• Don F.

      Have you seen it from the parent's side??

      You wrote: " If you're like most two-income families, your children's teachers spend more time with your kids than you do, and that means like it or not, teachers are raising your kids for you." If this be true why over the course of 27 years was there a growing expectation that I a parent take on more of traditional teaching responsibility even to the point of grading portfolios, and doing basic writing instruction, even to the point of explaining to my children why assignments were wrong or were not complete-able because the word problems lacked sufficient information to compute whatever needed to be computed. Or how about the middle grade English assignment of "rewrite for tomorrow" without a single editorial comment. On the other hand the continual barrage of we want you kids to sell candy, we want your kids to sell magazines, we want your kids to sell candles, we want your kids to do community service, we want your kids to visit places of work - all of which carry the expectation that parents will manage the arrangements, transportation, accounting and not one iota of this has any curricular value except in a negative way by taking time out of the school day and shifting the focus of teachers and administration away from academics. I've seen more than one principal bury themselves in nonessential trivial junk activities instead of managing their school.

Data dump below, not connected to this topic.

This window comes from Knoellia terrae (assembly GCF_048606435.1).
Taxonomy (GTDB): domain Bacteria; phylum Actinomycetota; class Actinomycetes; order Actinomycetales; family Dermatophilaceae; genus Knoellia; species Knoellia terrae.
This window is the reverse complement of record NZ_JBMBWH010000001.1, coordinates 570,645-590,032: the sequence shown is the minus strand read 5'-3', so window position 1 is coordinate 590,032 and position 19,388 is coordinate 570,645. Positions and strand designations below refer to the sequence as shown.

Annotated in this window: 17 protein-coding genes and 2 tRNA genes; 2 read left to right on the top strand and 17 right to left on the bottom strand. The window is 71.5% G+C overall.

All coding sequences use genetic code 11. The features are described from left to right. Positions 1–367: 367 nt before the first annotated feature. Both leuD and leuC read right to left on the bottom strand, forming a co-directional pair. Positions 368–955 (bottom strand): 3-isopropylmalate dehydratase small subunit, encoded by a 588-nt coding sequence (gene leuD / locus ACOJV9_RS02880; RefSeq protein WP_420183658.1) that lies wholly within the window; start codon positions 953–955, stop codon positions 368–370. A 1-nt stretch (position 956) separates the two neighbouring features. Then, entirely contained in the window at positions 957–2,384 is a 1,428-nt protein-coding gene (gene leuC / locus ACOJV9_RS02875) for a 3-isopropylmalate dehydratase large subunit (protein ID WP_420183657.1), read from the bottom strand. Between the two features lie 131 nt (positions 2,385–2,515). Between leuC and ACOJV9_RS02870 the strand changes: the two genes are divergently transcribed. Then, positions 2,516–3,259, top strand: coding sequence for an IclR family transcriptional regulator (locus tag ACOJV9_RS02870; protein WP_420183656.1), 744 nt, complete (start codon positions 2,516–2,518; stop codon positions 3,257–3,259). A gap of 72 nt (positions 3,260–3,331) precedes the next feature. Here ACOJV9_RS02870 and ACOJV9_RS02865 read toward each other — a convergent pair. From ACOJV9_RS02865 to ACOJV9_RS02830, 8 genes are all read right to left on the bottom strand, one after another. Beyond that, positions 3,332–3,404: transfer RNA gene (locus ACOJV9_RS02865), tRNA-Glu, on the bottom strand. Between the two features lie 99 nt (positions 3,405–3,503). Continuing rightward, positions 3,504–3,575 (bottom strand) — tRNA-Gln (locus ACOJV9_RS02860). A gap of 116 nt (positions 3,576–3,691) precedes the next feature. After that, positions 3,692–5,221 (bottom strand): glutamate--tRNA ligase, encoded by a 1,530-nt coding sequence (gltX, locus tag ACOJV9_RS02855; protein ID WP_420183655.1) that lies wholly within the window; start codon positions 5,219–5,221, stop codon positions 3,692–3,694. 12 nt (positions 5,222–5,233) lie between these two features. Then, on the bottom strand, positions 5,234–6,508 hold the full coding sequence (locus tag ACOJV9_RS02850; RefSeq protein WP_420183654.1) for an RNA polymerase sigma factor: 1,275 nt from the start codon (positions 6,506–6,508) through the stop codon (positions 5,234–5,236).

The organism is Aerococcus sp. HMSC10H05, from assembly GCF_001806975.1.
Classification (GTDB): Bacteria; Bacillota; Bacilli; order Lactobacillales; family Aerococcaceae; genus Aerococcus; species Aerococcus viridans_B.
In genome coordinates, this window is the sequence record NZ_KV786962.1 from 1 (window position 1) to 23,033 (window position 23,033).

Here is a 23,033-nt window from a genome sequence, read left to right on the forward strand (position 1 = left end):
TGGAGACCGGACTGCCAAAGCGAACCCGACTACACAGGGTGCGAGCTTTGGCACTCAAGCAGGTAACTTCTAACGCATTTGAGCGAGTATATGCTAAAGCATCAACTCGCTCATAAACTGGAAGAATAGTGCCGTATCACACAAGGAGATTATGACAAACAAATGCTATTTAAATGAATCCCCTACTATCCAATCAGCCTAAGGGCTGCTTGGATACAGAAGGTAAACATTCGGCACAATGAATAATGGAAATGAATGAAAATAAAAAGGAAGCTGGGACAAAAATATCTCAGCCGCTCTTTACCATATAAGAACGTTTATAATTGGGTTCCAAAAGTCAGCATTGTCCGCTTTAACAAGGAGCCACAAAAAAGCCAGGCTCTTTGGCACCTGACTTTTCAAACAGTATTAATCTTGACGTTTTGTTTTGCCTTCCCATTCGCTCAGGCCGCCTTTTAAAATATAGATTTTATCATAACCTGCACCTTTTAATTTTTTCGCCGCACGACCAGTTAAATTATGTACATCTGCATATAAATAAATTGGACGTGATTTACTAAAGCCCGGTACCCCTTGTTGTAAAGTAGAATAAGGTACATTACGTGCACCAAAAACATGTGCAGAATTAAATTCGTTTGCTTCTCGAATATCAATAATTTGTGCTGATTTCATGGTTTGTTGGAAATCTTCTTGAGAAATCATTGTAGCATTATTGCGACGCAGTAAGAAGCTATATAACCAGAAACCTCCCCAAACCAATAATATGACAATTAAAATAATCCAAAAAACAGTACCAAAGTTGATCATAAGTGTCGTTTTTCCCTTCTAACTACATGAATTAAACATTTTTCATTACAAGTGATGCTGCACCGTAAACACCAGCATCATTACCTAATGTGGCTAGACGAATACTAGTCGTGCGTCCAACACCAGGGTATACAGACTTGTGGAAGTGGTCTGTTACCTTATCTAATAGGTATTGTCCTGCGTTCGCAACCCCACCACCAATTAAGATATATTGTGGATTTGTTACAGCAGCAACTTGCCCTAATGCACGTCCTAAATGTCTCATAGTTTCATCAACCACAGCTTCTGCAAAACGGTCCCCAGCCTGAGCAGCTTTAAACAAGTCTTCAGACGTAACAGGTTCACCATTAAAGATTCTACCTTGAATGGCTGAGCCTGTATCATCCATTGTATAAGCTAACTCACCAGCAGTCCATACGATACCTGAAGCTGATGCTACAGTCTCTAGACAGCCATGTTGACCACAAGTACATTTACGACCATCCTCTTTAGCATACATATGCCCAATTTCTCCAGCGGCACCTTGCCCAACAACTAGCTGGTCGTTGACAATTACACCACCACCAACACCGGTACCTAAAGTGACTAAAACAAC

September 26, 2012 at 9:22 pm |
  5. PlayingTeacher